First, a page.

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Bike Spokes and Shoe Boxes – SGC Grading Service Review

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Bike Spokes and Shoe Boxes – SGC Grading Service Review

Posted on 13 March 2013 by Tim Danielson

I have already discussed the reasons to have your cards graded and cited some examples from different companies.  This week I will provide an in-depth look at the card grading service offered by Sportscard Guaranty, SGC.

SGC has long been a popular choice for card grading with collectors, especially for vintage cards.  One of the most popular features SGC offers is their detailed grading scale.  Their 1-100 scale offers accurate and consistent grading of all cards.  For collectors more comfortable with a 1-10 scale, they also offer the equivalent grade.  Other popular features SGC offers are their guarantee and unique holder.

SGC does offer several different tiers of grading fees, based on the type of card and desired turnaround time.  SGC also offers many different monthly and themed grading specials.  SGC allowed me to send in four cards under the ‘EXPRESS’ tier (10 day turnaround time) for purposes of review.  My cards were returned in six days.

When starting the on-line submission form, the first thing I noticed was that the form was buried and required lots of clicking to get to.  I did have to create an account and sign-in, but even with expecting that, the from was not right there.  The form itself is very easy to use and complete.  The form has fields to input very detailed information about the cards you are submitting and charts to calculate the service fees, return postage and insurance required to send your cards back.  There were a couple of broken links and fields that did not allow me to complete the on-line submission form though.  In the defense of SGC, at the time  of my submission, I do know that they were in the process of creating and up-loading new monthly specials which may have created the broken fields.  Collectors can hand write an invoice for cards they are submitting or request a submission form/kit.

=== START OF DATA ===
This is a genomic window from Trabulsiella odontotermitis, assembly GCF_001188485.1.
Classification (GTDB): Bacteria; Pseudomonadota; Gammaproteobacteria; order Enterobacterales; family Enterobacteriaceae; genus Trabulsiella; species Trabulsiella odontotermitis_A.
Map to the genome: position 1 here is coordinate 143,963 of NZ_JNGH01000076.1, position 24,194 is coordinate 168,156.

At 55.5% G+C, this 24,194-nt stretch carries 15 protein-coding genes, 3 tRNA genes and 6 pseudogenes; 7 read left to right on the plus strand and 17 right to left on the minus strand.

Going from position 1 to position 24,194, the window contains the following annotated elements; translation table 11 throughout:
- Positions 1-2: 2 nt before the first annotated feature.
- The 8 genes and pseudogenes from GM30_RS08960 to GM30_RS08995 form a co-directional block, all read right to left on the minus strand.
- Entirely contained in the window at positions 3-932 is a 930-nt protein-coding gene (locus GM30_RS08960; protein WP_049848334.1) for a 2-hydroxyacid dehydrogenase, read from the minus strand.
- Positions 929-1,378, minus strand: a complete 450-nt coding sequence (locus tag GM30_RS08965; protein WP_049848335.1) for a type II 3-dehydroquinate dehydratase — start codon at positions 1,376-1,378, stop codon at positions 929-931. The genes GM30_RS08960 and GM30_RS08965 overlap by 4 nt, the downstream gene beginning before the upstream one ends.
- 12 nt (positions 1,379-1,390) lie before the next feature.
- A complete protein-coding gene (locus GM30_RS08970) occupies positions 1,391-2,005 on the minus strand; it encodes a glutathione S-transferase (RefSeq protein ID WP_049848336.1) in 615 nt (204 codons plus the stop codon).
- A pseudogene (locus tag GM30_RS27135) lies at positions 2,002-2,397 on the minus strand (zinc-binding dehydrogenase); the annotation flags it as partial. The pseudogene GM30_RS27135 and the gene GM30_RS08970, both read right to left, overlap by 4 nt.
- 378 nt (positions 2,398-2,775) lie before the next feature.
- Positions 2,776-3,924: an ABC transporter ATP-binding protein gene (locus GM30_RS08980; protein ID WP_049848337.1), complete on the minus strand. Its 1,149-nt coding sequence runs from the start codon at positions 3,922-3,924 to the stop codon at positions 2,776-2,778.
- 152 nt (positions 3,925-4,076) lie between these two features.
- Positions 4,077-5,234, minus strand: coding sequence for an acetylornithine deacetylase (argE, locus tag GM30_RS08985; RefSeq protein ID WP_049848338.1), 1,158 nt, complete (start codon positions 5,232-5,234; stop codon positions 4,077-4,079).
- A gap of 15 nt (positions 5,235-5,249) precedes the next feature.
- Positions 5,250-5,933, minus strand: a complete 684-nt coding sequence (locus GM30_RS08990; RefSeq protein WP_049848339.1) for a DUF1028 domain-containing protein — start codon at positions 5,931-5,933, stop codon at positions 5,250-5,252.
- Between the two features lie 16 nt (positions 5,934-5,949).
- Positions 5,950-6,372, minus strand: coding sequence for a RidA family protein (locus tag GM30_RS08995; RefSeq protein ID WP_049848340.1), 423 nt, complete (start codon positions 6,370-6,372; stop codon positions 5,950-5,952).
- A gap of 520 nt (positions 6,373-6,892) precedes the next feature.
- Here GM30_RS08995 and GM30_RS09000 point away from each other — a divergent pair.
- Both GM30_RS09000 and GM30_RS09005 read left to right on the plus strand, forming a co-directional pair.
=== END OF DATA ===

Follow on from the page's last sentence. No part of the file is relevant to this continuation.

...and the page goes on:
Cards that I submitted for grading:

1980 Topps #482 Rickey Henderson RC – SGC Grade 84 – NM

Topps Henderson

This card came back graded pretty much exactly what I thought it would.  The card is just a touch off center, has one rough spot on an edge and a very small amount of fraying on one corner.  For cards from 1980 and earlier, the industry standard expects them to be in Near Mint condition.  Price guides have their high book price meant to be for cards that are Near Mint.  Vintage cards with a higher grade than Near Mint can easily command prices several times that of the high book price.

1979 TCMA Rickey Henderson Minor League card – SGC Grade 20 – Fair

TCMA Henderson

I was a little surprised at the grade assigned to this card.  The centering is comparable to the Henderson Topps RC but the edges and corners or much cleaner and in better shape.  I will admit that there is a small blue ink mark on a back corner of the card.  I thought based on the physical condition of the card, especially the front, that this would have graded in the 50′s or 60′s.  After reviewing SGC’s grading scale though this grade is accurate and consistent with the descriptions of a 20 grade.

2003 Magic the Gathering Lone Wolf Foil – SGC Grade 88 – NM/MT

Lone Wolf

One of my geeky pleasures, Magic is a collectable card game in the genre of  Yu-Gi-Oh, Pokemon, and other non-sports cards.  Magic players often put more weight on the playability of their cards rather than the collect-ability of them.  The super rare and valuable cards are usually put in a case never to see the light of day and  a “proxy” card is used to represent them in a deck.  If you actually want to play with your cards, people may just put every card of a deck into a penny sleeve and use them that way.  All this in mind though I sent in a foil version of a card in my signature deck to illustrate that SGC also grades non-sport cards.  I was pleased with the grade of this card knowing that it had been shuffled and played out of my deck a couple of times.

2008-09 Upper Deck Champs C373 Gray Wolf Mini – SGC Grade 96 – MINT

Gray Wolf

This is another non-sport card even though it was packed out in a Hockey card product.  The illustration here is that SGC grades and has holders for 206, Tobacco, and Allen & Ginter sized cards.  I selected this specific card as it was recently pulled form a pack and presumably in Mint condition.  I was correct in my assumption of a grade as this came back graded as an almost perfect example of the card.